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Arabian Nights, Blue Elephant Theatre – Review

Directed by Jennifer Rose Lee

Pros: This show is sure to put a smile on your face. It’s physical comedy at its most physical and comedic.

Cons: The set and costumes aren’t particularly inspiring. This show is contemporary in its interpretation of Arabian Nights, so the scenery and wardrobe didn’t need to be so traditional.

Our Verdict: Well conceived, genuinely humourous, and executed with confidence and energy.

Courtesy of Blue Elephant Theatre

Arabian Nights was amusing from the moment it started. The cast of five entered the brightly coloured Arabian tent wearing big smiles. Arms by their sides, with open palms, they stood and addressed the audience directly. They started to tell a story. Much like a parent reading a storybook to their child, the actors used voices, movement, and sounds to become the characters in order to bring the story to life.

The story went as follows. The King (George Clarke) discovered his wife’s infidelities and had her executed. Scarred and angry, he believed all women were the same, and he married virgin after virgin executing each of them before they had a chance to dishonor him. Scheherazade (Kate Millest), or Shaz as people called her, was to be the King’s next wife/victim. On the night of their marriage Shaz began to tell the King a story, believing if she enticed him enough to want to hear more stories, she could delay her execution. To her surprise, it worked for one thousand and one nights.

Similarly this company of performers enticed the audience through their humour, clever characterizations, and storytelling to want to hear more. Of the thousand plus to choose from, the actors performed five fables during the show. There were no lessons to be learnt from these stories, or if there were they were quite secondary to the characters and the comedy. However, the humour never felt contrived, and the cast didn’t play for laughs, but were genuinely funny.

This modern adaptation has been written, and is performed for the audience’s pleasure. The actors face forward the entire show. Even interactions between two characters are performed towards the audience, rather than between each other. This allowed the audience to see and hear everything; expressions, actions, words. Furthermore, the characters appeared two dimensional, like the pages of a storybook. And this enhanced the fantasy and ridiculousness of these tales.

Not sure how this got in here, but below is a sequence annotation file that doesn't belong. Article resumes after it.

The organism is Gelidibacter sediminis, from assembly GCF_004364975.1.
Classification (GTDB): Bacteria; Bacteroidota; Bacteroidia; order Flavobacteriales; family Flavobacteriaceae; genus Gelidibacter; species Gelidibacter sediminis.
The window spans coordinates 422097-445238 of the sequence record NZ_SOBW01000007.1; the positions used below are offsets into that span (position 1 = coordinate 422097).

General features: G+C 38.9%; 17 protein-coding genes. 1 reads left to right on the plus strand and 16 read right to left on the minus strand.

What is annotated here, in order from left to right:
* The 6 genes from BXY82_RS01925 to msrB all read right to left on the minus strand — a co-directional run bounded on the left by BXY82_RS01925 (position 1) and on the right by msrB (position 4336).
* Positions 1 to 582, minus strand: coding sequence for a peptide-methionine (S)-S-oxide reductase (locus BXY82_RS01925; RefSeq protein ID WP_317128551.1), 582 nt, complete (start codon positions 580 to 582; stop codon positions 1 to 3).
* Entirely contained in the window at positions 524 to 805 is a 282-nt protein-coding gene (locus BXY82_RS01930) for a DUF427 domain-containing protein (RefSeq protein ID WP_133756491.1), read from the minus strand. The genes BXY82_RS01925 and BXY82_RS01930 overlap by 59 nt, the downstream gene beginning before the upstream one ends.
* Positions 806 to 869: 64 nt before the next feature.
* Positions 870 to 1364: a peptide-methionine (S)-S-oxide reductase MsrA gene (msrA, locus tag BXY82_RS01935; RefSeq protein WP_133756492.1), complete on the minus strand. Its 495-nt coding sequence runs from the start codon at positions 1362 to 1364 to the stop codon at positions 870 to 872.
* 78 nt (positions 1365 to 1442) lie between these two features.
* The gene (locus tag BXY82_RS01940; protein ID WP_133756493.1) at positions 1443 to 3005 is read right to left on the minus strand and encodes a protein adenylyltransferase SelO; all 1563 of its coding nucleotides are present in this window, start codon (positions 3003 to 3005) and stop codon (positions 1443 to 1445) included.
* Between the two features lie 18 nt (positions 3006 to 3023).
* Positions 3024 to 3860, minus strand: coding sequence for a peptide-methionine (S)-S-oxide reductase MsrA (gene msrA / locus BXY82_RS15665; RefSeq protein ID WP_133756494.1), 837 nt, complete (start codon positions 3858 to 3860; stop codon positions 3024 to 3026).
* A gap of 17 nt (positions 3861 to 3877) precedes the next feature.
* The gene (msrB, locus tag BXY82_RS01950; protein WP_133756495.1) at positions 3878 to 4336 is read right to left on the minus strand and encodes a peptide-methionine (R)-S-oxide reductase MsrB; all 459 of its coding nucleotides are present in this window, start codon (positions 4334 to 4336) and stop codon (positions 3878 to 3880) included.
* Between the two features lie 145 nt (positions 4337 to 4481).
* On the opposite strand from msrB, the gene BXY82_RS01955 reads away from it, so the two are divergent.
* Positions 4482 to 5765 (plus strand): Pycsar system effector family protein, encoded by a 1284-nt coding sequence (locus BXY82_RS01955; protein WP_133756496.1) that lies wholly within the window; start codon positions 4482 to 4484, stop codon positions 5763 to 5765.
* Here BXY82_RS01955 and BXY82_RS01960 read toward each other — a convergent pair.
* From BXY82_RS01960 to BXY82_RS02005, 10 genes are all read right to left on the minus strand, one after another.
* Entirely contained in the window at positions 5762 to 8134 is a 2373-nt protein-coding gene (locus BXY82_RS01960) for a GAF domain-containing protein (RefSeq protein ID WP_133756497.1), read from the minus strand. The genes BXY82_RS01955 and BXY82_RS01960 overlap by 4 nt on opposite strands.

Impossible as it seems, each of the five performers stole the show. Collectively they played more than 40 different characters, many of which were not human. There was no weak link in this ensemble. George Clarke, Helen Foster, Suzie Grimsdick, Kate Millest and James Weal are fantastic character actors. Their accents were so convincing, I actually thought Helen Foster might have been Australian. Every part of their bodies became these characters. James Weal was a monkey, crab and trout from head to toe. And the princess in the ebony horse tale never stopped wiggling. It was hilarious.

There are also some choice sound effects, and live music from George McKenzie-Lowe, as well as simple but effective lighting from Kitty Edgar which really compliment the storytelling. Like the chime you hear to signify ‘turn the page’, the lighting in the show would switch letting the audience distinguish the stories. This worked particularly well in the telling of the last fable, about Sinbad and the giant bird. The context kept switching between Shaz telling the King the story, and the story being enacted. These transitions, with the help of lighting and sound, were seamless and cleverly performed.

There are one thousand and one reasons to go and see Arabian Nights, but really you only need one. It is very funny.

Please feel free to leave your thoughts and opinions in the comments section below!

Arabian Nights runs at Blue Elephant Theatre until 14th December 2013 Box Office: 020 7701 0100 or book online at http://www.blueelephanttheatre.co.uk

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